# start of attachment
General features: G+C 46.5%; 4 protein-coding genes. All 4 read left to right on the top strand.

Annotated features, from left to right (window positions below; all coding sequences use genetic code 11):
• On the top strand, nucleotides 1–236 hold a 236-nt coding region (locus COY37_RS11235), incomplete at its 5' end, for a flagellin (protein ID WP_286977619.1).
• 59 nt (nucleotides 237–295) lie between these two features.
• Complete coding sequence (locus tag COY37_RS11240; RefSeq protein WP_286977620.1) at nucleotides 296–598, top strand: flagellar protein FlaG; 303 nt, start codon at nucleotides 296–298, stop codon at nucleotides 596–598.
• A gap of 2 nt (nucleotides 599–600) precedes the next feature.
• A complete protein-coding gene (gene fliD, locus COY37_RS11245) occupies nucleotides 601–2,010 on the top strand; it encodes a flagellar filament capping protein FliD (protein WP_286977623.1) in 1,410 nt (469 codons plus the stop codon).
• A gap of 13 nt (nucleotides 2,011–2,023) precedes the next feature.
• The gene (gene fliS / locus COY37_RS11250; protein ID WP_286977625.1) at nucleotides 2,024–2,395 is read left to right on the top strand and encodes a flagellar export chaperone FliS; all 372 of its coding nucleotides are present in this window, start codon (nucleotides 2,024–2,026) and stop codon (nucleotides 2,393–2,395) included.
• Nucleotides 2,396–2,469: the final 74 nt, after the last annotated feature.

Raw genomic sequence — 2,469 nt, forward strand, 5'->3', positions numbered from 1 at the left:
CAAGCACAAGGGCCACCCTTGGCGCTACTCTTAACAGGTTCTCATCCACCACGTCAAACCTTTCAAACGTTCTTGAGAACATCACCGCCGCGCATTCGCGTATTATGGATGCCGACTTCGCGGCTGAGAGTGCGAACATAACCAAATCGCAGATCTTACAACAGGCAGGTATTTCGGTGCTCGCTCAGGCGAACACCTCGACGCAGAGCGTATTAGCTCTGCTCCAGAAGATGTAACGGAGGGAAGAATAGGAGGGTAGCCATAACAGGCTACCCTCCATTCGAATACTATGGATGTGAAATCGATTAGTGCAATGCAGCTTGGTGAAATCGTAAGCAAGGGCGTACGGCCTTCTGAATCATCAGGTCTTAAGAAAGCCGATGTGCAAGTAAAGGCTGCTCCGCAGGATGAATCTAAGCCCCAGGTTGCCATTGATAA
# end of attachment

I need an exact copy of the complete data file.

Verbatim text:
General features: G+C 46.5%; 4 protein-coding genes. All 4 read left to right on the top strand.

Annotated features, from left to right (window positions below; all coding sequences use genetic code 11):
• On the top strand, nucleotides 1–236 hold a 236-nt coding region (locus COY37_RS11235), incomplete at its 5' end, for a flagellin (protein ID WP_286977619.1).
• 59 nt (nucleotides 237–295) lie between these two features.
• Complete coding sequence (locus tag COY37_RS11240; RefSeq protein WP_286977620.1) at nucleotides 296–598, top strand: flagellar protein FlaG; 303 nt, start codon at nucleotides 296–298, stop codon at nucleotides 596–598.
• A gap of 2 nt (nucleotides 599–600) precedes the next feature.
• A complete protein-coding gene (gene fliD, locus COY37_RS11245) occupies nucleotides 601–2,010 on the top strand; it encodes a flagellar filament capping protein FliD (protein WP_286977623.1) in 1,410 nt (469 codons plus the stop codon).
• A gap of 13 nt (nucleotides 2,011–2,023) precedes the next feature.
• The gene (gene fliS / locus COY37_RS11250; protein ID WP_286977625.1) at nucleotides 2,024–2,395 is read left to right on the top strand and encodes a flagellar export chaperone FliS; all 372 of its coding nucleotides are present in this window, start codon (nucleotides 2,024–2,026) and stop codon (nucleotides 2,393–2,395) included.
• Nucleotides 2,396–2,469: the final 74 nt, after the last annotated feature.

Raw genomic sequence — 2,469 nt, forward strand, 5'->3', positions numbered from 1 at the left:
CAAGCACAAGGGCCACCCTTGGCGCTACTCTTAACAGGTTCTCATCCACCACGTCAAACCTTTCAAACGTTCTTGAGAACATCACCGCCGCGCATTCGCGTATTATGGATGCCGACTTCGCGGCTGAGAGTGCGAACATAACCAAATCGCAGATCTTACAACAGGCAGGTATTTCGGTGCTCGCTCAGGCGAACACCTCGACGCAGAGCGTATTAGCTCTGCTCCAGAAGATGTAACGGAGGGAAGAATAGGAGGGTAGCCATAACAGGCTACCCTCCATTCGAATACTATGGATGTGAAATCGATTAGTGCAATGCAGCTTGGTGAAATCGTAAGCAAGGGCGTACGGCCTTCTGAATCATCAGGTCTTAAGAAAGCCGATGTGCAAGTAAAGGCTGCTCCGCAGGATGAATCTAAGCCCCAGGTTGCCATTGATAA